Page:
Earlier this year, tests of autonomous buses began in a real context on the streets of Stockholm’s financial district of Estocolomo. This autonomous driving project has put its shuttle minibuses to the test, sharing the streets with pedestrians, cyclists and other vehicles. These buses run can at speeds of up to 24 km/h and form part of the joint initiative of Ericsson and several local partners, such as Nobina, SJ, Stockholm City, Klövern, KTH and Urban ITC Arena
Ericcson’s Autonomous Buses are Already on the Streets of Stockholm
These shuttle buses are a part of the Drive Sweden innovation project, launched in 2015. The primary objective is to evaluate the behaviour of autonomous vehicles in a real-world context over longer periods of time. The tests will be carried out in an environment with changing climatic conditions, to check the remote control and human response rates. Instead of a traditional driver, the minibuses are equipped with a so-called “host,” which oversees supervising the vehicle and closing the door once all passengers are on board. The vehicles have a capacity for eleven seated passengers.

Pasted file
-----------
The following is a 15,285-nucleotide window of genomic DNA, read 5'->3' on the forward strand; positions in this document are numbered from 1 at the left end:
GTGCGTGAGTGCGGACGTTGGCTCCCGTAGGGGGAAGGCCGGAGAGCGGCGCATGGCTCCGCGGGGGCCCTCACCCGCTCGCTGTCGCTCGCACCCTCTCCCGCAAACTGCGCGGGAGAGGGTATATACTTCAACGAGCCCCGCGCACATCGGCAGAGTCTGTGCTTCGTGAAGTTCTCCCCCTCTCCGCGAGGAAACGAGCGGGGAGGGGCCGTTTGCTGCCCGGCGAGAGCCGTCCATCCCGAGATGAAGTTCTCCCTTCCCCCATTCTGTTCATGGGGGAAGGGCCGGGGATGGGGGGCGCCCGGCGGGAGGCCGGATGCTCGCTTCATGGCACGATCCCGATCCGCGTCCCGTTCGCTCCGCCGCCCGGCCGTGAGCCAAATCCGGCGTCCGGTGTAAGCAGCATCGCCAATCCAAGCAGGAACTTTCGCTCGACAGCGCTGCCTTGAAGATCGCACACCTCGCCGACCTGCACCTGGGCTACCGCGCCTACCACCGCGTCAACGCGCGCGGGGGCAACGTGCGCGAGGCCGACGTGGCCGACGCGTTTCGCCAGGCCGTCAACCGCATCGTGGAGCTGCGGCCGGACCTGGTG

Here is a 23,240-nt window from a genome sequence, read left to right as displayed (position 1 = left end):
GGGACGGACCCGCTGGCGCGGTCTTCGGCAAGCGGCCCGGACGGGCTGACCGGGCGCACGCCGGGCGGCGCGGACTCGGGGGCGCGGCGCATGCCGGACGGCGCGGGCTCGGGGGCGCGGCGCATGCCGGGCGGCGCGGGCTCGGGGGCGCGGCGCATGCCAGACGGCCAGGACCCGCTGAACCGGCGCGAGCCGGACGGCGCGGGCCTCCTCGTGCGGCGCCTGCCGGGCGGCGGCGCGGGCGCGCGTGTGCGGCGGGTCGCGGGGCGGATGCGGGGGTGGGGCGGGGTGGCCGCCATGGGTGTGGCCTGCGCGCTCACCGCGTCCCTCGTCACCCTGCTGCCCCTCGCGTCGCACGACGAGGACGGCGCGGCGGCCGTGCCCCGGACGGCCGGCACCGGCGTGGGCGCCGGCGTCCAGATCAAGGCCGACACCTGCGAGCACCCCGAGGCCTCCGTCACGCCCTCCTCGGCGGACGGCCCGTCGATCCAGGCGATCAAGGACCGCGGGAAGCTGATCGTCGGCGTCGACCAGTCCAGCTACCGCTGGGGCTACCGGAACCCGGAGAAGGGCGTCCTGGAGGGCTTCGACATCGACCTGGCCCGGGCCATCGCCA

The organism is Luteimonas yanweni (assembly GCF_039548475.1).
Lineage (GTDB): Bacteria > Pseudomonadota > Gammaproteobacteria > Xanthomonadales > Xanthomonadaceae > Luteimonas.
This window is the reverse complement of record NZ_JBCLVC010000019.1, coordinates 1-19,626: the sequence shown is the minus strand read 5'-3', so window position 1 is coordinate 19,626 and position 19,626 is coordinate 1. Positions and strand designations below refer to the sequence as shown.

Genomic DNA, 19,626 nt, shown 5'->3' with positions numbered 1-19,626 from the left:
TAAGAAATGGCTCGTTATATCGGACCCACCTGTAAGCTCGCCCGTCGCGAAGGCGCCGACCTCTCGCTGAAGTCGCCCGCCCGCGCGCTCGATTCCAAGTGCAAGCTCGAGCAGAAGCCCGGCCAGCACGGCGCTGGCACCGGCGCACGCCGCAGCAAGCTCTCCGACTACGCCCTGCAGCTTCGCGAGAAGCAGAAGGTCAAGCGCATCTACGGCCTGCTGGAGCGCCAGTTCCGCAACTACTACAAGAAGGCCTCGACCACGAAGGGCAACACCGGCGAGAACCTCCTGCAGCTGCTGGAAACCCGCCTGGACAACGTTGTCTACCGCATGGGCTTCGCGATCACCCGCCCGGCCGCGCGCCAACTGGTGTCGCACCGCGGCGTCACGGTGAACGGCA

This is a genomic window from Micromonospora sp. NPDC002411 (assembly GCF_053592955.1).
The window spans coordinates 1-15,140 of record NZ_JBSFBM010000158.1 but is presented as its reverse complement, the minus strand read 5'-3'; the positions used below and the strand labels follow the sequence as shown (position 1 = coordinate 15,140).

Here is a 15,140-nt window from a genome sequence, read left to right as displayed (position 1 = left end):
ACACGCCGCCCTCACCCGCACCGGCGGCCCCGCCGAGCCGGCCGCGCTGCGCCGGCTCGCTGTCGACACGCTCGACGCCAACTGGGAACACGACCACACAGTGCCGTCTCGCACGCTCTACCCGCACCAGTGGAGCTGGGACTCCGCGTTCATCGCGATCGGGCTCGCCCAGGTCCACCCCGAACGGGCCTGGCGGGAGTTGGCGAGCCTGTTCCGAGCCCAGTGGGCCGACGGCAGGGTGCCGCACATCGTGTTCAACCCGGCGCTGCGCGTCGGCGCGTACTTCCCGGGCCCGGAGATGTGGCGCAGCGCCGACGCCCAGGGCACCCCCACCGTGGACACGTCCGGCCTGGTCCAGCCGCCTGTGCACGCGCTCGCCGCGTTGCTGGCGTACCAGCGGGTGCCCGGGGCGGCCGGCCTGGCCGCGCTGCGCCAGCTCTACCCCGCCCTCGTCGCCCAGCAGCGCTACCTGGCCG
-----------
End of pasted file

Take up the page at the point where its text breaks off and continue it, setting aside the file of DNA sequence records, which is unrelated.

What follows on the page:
The buses offer transport services in a pre-programmed section of 1.5 km to the Kista Science City in Stockholm for six months. The minibuses use the technology “LIDAR,” which is an acronym for Light Detection and Ranging (detection by light and distance), a series of sensors that allow autonomous vehicles to “see” and thus circulate safely.
In addition, tests for the connectivity of vehicles to a 5G network are also planned. For this, Ericsson makes its Connected Urban Transport solution available, which includes the monitoring of autonomous vehicles. An Advanced Traffic Management System (ATMS) based on this solution, was launched at the end of 2017 in the city of Dallas, Texas.